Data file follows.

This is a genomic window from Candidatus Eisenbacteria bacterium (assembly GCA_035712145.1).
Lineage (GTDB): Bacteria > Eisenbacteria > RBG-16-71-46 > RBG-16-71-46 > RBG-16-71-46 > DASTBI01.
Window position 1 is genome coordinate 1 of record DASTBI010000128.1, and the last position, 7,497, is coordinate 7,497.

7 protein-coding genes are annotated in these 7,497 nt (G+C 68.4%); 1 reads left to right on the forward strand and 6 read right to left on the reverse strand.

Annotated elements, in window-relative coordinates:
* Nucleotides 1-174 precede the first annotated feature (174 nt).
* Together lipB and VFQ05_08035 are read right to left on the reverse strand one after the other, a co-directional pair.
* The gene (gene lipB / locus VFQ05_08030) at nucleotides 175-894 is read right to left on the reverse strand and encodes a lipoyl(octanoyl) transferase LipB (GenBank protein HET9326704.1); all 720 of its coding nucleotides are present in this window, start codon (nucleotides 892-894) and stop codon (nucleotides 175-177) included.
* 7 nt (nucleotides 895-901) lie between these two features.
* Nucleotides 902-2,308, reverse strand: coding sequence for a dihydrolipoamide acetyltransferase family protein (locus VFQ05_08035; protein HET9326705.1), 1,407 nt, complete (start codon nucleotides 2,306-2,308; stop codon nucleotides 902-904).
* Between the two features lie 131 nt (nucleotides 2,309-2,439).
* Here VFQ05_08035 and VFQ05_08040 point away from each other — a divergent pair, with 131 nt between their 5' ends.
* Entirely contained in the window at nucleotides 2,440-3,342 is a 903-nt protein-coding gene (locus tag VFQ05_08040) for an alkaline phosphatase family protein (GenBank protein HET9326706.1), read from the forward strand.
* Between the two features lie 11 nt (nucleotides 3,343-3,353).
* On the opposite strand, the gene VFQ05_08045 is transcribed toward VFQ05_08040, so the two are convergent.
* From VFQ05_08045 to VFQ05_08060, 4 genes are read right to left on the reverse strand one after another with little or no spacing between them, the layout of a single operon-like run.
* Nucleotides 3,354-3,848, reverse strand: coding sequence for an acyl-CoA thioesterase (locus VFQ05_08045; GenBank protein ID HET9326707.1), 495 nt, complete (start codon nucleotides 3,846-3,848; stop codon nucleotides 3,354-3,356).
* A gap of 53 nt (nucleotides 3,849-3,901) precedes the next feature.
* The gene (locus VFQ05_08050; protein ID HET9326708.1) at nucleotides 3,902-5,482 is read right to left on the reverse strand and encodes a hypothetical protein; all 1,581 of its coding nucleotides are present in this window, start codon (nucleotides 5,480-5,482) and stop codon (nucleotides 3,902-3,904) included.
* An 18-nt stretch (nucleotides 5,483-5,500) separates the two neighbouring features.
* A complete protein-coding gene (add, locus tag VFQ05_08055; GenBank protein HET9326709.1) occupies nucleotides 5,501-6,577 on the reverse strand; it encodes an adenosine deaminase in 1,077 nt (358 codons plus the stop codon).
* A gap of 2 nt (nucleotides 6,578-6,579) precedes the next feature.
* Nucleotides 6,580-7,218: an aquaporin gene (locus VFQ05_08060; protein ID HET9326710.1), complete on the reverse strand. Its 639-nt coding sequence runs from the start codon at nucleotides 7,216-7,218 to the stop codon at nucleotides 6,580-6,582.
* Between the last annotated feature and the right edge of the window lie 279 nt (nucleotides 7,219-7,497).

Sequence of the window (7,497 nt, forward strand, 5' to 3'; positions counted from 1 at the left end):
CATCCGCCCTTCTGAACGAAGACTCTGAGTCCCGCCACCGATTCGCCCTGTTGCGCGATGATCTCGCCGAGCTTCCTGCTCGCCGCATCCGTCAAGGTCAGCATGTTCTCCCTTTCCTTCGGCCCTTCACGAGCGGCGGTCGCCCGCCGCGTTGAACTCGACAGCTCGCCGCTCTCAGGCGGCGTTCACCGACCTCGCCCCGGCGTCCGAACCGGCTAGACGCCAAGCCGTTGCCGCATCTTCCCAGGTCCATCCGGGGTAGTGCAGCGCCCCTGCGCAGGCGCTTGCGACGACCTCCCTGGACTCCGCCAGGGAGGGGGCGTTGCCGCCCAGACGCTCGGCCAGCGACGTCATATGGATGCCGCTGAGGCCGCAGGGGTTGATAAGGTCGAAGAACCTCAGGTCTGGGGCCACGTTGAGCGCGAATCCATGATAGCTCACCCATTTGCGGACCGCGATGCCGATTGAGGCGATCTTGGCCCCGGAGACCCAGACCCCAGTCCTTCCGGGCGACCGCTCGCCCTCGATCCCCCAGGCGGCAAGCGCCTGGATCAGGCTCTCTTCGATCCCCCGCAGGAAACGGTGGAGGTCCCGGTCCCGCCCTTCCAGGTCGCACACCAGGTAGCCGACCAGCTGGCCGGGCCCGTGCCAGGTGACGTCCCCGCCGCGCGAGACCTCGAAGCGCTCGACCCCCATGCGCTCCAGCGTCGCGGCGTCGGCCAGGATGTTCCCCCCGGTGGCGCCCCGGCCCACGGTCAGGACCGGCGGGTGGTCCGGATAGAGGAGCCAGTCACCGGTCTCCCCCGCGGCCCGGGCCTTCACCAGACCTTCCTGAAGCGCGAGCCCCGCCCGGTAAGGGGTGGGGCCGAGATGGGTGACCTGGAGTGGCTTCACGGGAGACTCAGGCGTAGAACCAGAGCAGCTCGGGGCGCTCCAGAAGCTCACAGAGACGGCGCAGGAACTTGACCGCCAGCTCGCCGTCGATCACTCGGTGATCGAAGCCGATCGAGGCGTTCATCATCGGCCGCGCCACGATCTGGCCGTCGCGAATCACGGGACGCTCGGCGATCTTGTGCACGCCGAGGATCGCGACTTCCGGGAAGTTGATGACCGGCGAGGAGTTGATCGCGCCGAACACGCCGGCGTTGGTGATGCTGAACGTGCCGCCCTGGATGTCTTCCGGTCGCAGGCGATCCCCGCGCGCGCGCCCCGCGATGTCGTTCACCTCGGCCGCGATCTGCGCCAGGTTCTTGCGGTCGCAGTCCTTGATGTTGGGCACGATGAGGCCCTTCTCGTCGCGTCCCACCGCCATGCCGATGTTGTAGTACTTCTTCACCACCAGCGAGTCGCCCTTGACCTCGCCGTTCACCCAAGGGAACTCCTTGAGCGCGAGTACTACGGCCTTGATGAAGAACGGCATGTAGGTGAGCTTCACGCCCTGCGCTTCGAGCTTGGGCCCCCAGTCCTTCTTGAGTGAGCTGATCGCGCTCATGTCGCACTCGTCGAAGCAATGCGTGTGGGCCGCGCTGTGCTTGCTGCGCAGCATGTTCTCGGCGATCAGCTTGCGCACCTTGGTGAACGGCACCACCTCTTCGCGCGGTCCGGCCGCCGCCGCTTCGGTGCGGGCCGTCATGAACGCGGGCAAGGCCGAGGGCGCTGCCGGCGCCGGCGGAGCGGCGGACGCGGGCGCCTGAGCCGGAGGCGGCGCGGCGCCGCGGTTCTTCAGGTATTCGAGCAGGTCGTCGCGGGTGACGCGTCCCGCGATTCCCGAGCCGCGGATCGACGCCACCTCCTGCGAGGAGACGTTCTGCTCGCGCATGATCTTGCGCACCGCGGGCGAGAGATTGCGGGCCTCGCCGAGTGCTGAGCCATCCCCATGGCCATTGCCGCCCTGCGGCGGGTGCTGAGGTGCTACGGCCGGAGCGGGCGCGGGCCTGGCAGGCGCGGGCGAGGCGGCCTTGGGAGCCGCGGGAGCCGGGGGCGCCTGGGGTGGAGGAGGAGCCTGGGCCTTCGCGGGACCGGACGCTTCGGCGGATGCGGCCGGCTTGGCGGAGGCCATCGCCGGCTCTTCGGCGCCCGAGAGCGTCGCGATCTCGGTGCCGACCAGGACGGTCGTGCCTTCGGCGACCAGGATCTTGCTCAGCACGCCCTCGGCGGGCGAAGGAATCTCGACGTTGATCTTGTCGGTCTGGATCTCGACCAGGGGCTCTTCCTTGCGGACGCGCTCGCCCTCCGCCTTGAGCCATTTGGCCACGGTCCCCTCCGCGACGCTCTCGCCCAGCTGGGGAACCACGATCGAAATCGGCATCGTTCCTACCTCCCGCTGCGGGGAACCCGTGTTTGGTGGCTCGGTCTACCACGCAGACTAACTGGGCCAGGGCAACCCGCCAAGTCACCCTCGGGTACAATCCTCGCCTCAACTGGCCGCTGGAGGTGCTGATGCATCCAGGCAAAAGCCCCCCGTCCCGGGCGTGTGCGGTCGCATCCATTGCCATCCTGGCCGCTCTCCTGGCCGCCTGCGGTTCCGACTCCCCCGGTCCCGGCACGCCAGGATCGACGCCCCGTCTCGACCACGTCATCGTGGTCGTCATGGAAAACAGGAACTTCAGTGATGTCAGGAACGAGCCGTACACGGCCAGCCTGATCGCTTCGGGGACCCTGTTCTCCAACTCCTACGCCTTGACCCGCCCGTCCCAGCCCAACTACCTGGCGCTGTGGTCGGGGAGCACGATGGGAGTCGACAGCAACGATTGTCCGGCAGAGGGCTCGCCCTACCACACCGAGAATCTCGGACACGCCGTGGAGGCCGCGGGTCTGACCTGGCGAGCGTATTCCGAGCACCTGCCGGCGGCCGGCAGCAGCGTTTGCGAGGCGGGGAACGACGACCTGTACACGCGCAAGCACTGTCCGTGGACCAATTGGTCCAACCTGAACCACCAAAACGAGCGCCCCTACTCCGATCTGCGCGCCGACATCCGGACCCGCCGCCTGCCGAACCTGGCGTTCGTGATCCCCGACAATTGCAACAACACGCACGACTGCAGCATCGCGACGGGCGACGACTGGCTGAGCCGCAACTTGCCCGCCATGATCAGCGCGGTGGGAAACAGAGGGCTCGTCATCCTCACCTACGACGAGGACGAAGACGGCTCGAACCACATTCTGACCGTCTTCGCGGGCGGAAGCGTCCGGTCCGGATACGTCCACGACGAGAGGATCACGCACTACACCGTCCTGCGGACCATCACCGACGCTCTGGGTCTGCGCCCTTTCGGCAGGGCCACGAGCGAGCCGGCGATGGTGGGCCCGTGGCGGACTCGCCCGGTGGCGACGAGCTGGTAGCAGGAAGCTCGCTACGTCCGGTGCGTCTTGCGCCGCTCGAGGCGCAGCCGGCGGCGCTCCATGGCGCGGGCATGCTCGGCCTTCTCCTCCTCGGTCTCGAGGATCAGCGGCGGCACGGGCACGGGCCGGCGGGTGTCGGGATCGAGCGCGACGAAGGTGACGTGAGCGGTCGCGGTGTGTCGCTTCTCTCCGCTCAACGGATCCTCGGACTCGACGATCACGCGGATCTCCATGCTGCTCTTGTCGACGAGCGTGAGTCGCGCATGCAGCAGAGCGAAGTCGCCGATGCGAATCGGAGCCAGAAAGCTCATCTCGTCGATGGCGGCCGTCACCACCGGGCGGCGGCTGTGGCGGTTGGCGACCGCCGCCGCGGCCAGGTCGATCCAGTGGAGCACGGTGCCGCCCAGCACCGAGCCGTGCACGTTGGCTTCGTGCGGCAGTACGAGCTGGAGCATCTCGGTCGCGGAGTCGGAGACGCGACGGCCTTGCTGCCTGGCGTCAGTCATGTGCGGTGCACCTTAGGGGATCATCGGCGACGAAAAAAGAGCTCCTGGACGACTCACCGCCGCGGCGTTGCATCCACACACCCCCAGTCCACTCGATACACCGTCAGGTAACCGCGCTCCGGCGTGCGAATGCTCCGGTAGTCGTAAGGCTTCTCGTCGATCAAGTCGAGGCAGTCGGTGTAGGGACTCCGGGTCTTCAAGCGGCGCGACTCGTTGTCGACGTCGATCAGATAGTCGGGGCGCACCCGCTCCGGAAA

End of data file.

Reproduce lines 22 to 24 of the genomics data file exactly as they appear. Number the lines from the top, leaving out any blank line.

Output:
* A gap of 2 nt (nucleotides 6,578-6,579) precedes the next feature.
* Nucleotides 6,580-7,218: an aquaporin gene (locus VFQ05_08060; protein ID HET9326710.1), complete on the reverse strand. Its 639-nt coding sequence runs from the start codon at nucleotides 7,216-7,218 to the stop codon at nucleotides 6,580-6,582.
* Between the last annotated feature and the right edge of the window lie 279 nt (nucleotides 7,219-7,497).